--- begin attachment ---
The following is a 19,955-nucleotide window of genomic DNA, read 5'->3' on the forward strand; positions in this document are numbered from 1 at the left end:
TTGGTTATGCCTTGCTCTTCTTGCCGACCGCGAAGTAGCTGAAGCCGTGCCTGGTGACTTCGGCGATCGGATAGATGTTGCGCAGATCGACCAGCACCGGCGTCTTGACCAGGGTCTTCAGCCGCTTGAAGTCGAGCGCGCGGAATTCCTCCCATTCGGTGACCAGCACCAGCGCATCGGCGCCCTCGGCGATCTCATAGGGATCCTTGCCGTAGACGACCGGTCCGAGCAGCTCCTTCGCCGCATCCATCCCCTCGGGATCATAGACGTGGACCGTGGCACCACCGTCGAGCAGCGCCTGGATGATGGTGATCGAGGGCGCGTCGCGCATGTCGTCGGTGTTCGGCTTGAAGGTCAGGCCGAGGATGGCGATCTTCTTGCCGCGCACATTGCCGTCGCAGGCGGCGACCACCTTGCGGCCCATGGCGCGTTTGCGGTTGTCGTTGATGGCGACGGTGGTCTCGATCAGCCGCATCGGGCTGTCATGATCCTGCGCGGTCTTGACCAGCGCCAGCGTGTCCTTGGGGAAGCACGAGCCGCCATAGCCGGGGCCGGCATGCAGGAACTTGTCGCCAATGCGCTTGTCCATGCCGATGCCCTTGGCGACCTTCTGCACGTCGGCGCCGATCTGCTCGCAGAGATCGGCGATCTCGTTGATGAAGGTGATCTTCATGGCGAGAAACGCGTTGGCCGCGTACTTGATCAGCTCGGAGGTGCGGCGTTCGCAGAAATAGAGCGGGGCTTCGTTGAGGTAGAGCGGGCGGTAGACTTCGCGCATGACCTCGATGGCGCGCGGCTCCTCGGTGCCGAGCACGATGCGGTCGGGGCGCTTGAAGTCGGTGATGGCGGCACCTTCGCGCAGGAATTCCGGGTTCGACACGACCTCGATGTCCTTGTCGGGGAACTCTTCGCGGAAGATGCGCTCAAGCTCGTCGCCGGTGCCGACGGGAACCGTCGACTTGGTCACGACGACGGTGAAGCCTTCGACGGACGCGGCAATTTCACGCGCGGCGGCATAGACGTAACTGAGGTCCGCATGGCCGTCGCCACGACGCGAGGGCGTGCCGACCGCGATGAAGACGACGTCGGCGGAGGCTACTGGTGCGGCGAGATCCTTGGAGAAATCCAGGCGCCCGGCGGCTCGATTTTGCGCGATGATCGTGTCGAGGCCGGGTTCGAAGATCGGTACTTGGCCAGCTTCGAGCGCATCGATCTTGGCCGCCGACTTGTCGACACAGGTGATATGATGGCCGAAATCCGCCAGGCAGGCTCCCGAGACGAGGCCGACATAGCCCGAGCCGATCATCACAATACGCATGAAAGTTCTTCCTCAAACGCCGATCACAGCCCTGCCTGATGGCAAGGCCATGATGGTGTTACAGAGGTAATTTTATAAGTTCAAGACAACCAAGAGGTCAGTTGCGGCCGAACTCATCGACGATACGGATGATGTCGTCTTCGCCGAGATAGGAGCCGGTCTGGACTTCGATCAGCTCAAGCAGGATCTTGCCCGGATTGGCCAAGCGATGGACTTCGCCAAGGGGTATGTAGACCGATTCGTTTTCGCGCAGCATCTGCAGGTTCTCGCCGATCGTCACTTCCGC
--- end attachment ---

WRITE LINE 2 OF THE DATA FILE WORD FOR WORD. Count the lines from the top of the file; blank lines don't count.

TTGGTTATGCCTTGCTCTTCTTGCCGACCGCGAAGTAGCTGAAGCCGTGCCTGGTGACTTCGGCGATCGGATAGATGTTGCGCAGATCGACCAGCACCGGCGTCTTGACCAGGGTCTTCAGCCGCTTGAAGTCGAGCGCGCGGAATTCCTCCCATTCGGTGACCAGCACCAGCGCATCGGCGCCCTCGGCGATCTCATAGGGATCCTTGCCGTAGACGACCGGTCCGAGCAGCTCCTTCGCCGCATCCATCCCCTCGGGATCATAGACGTGGACCGTGGCACCACCGTCGAGCAGCGCCTGGATGATGGTGATCGAGGGCGCGTCGCGCATGTCGTCGGTGTTCGGCTTGAAGGTCAGGCCGAGGATGGCGATCTTCTTGCCGCGCACATTGCCGTCGCAGGCGGCGACCACCTTGCGGCCCATGGCGCGTTTGCGGTTGTCGTTGATGGCGACGGTGGTCTCGATCAGCCGCATCGGGCTGTCATGATCCTGCGCGGTCTTGACCAGCGCCAGCGTGTCCTTGGGGAAGCACGAGCCGCCATAGCCGGGGCCGGCATGCAGGAACTTGTCGCCAATGCGCTTGTCCATGCCGATGCCCTTGGCGACCTTCTGCACGTCGGCGCCGATCTGCTCGCAGAGATCGGCGATCTCGTTGATGAAGGTGATCTTCATGGCGAGAAACGCGTTGGCCGCGTACTTGATCAGCTCGGAGGTGCGGCGTTCGCAGAAATAGAGCGGGGCTTCGTTGAGGTAGAGCGGGCGGTAGACTTCGCGCATGACCTCGATGGCGCGCGGCTCCTCGGTGCCGAGCACGATGCGGTCGGGGCGCTTGAAGTCGGTGATGGCGGCACCTTCGCGCAGGAATTCCGGGTTCGACACGACCTCGATGTCCTTGTCGGGGAACTCTTCGCGGAAGATGCGCTCAAGCTCGTCGCCGGTGCCGACGGGAACCGTCGACTTGGTCACGACGACGGTGAAGCCTTCGACGGACGCGGCAATTTCACGCGCGGCGGCATAGACGTAACTGAGGTCCGCATGGCCGTCGCCACGACGCGAGGGCGTGCCGACCGCGATGAAGACGACGTCGGCGGAGGCTACTGGTGCGGCGAGATCCTTGGAGAAATCCAGGCGCCCGGCGGCTCGATTTTGCGCGATGATCGTGTCGAGGCCGGGTTCGAAGATCGGTACTTGGCCAGCTTCGAGCGCATCGATCTTGGCCGCCGACTTGTCGACACAGGTGATATGATGGCCGAAATCCGCCAGGCAGGCTCCCGAGACGAGGCCGACATAGCCCGAGCCGATCATCACAATACGCATGAAAGTTCTTCCTCAAACGCCGATCACAGCCCTGCCTGATGGCAAGGCCATGATGGTGTTACAGAGGTAATTTTATAAGTTCAAGACAACCAAGAGGTCAGTTGCGGCCGAACTCATCGACGATACGGATGATGTCGTCTTCGCCGAGATAGGAGCCGGTCTGGACTTCGATCAGCTCAAGCAGGATCTTGCCCGGATTGGCCAAGCGATGGACTTCGCCAAGGGGTATGTAGACCGATTCGTTTTCGCGCAGCATCTGCAGGTTCTCGCCGATCGTCACTTCCGC